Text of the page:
Illiquidity could derail Iraq's oil export deal with Kurdistan - Reuters

(Reuters) - A deal aimed at resolving a dispute between Baghdad and Kurdish regional authorities over crude oil exports looked fragile on Monday with the semi-autonomous region's prime minister threatening to withhold exports.
Both sides reaffirmed their commitment to a temporary oil export agreement reached in December, but Kurdish Prime Minister Nechirvan Barzani cautioned Baghdad against breaking its side of the bargain.
"If they don't send the budget, we won't send oil," he said in comments published by Rudaw online newspaper.
A temporary agreement was reached in December whereby the Kurdish Regional Government (KRG) agreed to export 550,000 barrels per day of oil from its own fields and Kirkuk through Iraq's state marketing authority SOMO.
In return, Baghdad would reinstate budget payments to the Kurds, which it had cut early in 2014 as punishment for the region's moves to export oil independently.
Barzani said Baghdad had only offered to send $300 million in Sunday's talks, "less than half of what we agreed on earlier"....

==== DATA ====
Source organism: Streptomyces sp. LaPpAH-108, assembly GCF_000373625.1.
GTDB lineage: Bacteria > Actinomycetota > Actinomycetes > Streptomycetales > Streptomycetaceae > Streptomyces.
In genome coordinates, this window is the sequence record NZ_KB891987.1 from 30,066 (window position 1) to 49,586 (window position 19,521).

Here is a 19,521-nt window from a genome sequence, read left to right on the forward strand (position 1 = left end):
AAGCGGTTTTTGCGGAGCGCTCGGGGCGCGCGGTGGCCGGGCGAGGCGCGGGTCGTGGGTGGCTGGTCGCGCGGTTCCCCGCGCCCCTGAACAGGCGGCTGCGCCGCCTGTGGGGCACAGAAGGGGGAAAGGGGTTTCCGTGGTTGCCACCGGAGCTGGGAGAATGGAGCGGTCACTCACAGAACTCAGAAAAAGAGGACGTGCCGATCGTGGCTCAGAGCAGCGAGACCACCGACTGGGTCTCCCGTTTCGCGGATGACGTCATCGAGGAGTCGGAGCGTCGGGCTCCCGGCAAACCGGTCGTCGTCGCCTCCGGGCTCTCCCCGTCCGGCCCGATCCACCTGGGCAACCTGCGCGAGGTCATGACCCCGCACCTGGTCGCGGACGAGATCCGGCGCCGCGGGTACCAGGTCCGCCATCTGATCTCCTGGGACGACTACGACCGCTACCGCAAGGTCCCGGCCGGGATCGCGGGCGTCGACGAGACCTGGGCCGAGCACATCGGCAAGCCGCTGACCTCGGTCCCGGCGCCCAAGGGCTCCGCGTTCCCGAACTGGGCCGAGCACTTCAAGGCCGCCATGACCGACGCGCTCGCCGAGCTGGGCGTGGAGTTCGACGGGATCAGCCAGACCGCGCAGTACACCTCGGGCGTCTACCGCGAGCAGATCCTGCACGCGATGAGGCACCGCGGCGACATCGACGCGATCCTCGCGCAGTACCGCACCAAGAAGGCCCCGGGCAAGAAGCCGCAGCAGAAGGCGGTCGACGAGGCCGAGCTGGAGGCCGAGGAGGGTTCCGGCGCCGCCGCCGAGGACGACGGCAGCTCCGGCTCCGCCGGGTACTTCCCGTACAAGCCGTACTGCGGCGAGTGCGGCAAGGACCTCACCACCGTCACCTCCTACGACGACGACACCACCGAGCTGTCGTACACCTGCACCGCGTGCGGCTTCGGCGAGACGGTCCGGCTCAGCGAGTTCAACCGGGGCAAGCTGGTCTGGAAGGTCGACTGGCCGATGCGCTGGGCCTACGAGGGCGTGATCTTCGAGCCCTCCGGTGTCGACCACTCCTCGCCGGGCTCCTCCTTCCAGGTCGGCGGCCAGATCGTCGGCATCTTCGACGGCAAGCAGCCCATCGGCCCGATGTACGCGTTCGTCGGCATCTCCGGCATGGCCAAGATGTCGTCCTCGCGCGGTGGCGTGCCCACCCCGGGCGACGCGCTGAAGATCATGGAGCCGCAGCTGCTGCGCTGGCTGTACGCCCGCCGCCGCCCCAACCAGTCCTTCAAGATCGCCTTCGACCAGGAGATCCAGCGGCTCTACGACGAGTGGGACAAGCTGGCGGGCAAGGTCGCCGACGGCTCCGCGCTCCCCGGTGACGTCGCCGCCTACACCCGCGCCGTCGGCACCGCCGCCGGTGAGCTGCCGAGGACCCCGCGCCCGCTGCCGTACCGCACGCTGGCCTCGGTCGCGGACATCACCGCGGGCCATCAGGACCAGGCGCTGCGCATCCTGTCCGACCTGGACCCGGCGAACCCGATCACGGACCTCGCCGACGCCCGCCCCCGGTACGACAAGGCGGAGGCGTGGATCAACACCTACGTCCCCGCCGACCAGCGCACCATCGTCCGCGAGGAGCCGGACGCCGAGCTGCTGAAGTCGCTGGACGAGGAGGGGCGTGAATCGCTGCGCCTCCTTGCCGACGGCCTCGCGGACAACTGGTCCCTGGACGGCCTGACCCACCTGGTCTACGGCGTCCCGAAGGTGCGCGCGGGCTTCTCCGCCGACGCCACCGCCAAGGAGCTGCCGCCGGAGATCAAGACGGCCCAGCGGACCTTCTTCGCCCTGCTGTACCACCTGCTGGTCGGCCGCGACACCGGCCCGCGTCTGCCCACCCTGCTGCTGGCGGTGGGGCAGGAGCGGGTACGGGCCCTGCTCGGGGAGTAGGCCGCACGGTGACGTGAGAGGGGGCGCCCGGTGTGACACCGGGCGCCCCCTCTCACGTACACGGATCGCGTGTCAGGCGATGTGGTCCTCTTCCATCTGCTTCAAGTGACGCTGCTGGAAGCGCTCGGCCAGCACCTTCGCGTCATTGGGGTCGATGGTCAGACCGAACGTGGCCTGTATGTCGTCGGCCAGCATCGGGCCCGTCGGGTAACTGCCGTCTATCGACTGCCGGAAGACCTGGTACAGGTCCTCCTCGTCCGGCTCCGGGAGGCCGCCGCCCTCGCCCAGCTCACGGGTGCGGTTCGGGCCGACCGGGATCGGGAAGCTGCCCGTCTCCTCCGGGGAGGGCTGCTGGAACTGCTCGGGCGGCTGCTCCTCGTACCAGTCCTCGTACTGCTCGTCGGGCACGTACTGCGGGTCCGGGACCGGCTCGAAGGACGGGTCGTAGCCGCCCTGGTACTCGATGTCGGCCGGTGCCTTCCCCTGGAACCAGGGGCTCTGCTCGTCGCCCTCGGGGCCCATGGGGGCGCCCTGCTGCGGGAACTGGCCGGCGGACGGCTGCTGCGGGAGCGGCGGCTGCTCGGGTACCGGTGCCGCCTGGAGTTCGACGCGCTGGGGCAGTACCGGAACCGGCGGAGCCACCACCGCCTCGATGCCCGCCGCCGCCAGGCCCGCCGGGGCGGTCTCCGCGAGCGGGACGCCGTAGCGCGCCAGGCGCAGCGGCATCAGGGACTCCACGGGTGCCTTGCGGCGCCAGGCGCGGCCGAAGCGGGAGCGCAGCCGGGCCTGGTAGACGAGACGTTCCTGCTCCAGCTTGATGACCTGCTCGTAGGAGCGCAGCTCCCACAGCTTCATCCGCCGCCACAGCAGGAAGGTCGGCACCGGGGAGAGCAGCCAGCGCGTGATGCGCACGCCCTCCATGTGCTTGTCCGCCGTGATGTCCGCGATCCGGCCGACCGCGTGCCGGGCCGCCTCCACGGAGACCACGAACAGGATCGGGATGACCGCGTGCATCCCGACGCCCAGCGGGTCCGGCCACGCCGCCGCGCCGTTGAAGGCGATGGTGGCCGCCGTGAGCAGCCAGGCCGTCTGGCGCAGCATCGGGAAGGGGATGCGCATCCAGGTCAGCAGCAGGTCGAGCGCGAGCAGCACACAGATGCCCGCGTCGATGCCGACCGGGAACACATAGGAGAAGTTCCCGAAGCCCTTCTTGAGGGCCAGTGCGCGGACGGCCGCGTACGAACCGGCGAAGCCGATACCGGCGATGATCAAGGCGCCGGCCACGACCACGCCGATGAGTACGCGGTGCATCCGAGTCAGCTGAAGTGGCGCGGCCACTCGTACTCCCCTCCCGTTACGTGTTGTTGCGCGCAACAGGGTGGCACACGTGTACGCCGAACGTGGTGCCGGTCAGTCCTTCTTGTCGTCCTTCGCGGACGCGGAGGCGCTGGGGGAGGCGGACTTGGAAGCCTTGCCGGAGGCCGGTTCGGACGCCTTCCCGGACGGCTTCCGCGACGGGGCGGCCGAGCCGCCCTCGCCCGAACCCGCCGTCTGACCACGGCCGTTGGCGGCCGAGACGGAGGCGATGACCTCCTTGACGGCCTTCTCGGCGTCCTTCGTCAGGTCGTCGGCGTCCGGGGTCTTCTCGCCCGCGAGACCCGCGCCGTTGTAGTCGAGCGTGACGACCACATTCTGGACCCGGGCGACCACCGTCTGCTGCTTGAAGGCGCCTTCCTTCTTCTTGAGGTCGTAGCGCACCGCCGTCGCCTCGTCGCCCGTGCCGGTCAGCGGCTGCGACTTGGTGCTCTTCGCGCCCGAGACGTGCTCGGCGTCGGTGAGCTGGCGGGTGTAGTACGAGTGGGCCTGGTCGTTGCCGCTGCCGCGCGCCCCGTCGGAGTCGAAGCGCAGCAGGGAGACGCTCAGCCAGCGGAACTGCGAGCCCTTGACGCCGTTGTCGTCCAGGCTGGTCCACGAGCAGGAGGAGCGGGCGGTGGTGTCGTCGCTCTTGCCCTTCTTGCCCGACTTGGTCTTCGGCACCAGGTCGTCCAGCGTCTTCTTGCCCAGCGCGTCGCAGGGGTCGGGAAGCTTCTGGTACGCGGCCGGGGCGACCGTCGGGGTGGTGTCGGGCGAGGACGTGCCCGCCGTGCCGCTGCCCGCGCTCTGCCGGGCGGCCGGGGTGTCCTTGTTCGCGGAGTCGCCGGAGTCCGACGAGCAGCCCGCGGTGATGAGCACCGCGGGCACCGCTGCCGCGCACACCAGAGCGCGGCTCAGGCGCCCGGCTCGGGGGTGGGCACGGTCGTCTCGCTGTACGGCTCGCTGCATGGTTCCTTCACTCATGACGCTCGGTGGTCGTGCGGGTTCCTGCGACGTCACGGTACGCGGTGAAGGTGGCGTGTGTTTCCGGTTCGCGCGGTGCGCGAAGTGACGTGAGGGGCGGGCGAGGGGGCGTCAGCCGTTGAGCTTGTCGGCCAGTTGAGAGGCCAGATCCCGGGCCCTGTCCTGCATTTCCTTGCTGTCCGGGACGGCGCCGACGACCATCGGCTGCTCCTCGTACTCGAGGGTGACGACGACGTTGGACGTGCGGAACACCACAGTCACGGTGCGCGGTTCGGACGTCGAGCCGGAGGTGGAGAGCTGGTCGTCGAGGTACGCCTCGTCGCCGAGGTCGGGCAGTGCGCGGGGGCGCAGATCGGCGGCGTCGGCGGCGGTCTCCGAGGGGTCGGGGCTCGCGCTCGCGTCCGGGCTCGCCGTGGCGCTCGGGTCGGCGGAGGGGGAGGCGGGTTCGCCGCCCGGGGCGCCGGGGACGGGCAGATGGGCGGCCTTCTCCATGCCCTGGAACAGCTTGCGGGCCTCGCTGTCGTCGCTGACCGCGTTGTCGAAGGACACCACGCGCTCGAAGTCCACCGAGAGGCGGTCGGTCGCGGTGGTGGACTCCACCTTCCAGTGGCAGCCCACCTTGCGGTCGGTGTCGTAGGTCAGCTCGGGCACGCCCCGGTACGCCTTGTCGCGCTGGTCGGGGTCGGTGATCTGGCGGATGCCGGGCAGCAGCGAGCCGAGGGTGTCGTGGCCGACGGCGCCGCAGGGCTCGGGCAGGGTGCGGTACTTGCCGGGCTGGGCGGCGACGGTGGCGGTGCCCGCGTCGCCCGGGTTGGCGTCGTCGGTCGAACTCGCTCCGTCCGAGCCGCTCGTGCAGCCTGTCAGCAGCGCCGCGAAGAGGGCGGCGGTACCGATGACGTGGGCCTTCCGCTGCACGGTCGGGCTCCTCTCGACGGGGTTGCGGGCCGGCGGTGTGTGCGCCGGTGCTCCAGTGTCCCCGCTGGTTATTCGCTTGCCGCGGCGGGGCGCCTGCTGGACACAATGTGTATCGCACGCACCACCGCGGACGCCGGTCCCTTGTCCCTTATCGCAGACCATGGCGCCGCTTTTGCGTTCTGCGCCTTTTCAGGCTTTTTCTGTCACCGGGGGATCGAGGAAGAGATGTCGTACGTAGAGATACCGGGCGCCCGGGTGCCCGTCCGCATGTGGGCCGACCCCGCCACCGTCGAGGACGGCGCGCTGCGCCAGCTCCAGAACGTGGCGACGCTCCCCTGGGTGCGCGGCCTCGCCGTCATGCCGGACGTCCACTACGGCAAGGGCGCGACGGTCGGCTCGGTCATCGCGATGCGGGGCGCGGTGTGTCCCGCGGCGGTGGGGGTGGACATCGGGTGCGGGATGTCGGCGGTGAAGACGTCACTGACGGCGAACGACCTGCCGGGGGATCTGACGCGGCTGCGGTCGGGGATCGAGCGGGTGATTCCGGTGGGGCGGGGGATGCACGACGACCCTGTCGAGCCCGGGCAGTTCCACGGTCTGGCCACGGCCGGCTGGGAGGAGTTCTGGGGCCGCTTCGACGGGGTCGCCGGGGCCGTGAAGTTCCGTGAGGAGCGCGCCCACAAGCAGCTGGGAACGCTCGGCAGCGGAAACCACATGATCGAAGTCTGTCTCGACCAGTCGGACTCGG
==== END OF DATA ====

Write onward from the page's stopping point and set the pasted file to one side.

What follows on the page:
-bth: what isn't clear to me is whether the Iraqi government is indeed financially damaged or if it is just squeezing the Kurds.  In any event it simply is undermining the prospect of an Iraqi government that can manage more than the southern Shia rump state.

Regional alliances take on ISIS in Libya

"Italy is ready to lead a multilateral effort to tackle the growing threat from jihadists in Libya and prevent “a caliphate” forming across the sea from Europe’s shores, the Italian defence minister has said.
Last month, ISIS claimed responsibility for a deadly attack on the Corinthia hotel in Libya’s capital, Tripoli, and yesterday the group released a video purportedly depicting the beheading of 21 Egyptian Coptic Christians, filmed on the shores of the Mediterranean sea. In the video, the militants talk of conquering Rome and point out to sea towards the Italian coast. The eastern Libyan town of Derna which is under the terror group’s control, is approximately 520 miles from the southern tip of Italy...."

bth: it looks like Italy and Egypt are going to team up to fight ISIS in Libya. If these two countries can maintain a level of cooperation, it could be an effective fighting force that would also gain support from secular or at least non-extremist Libyans trapped in conflict.   This approach, of regional alliances may be an indication of things to come.  For example Jordan and the UAE are teaming up to address ISIS in specific areas of Syria and Iraq.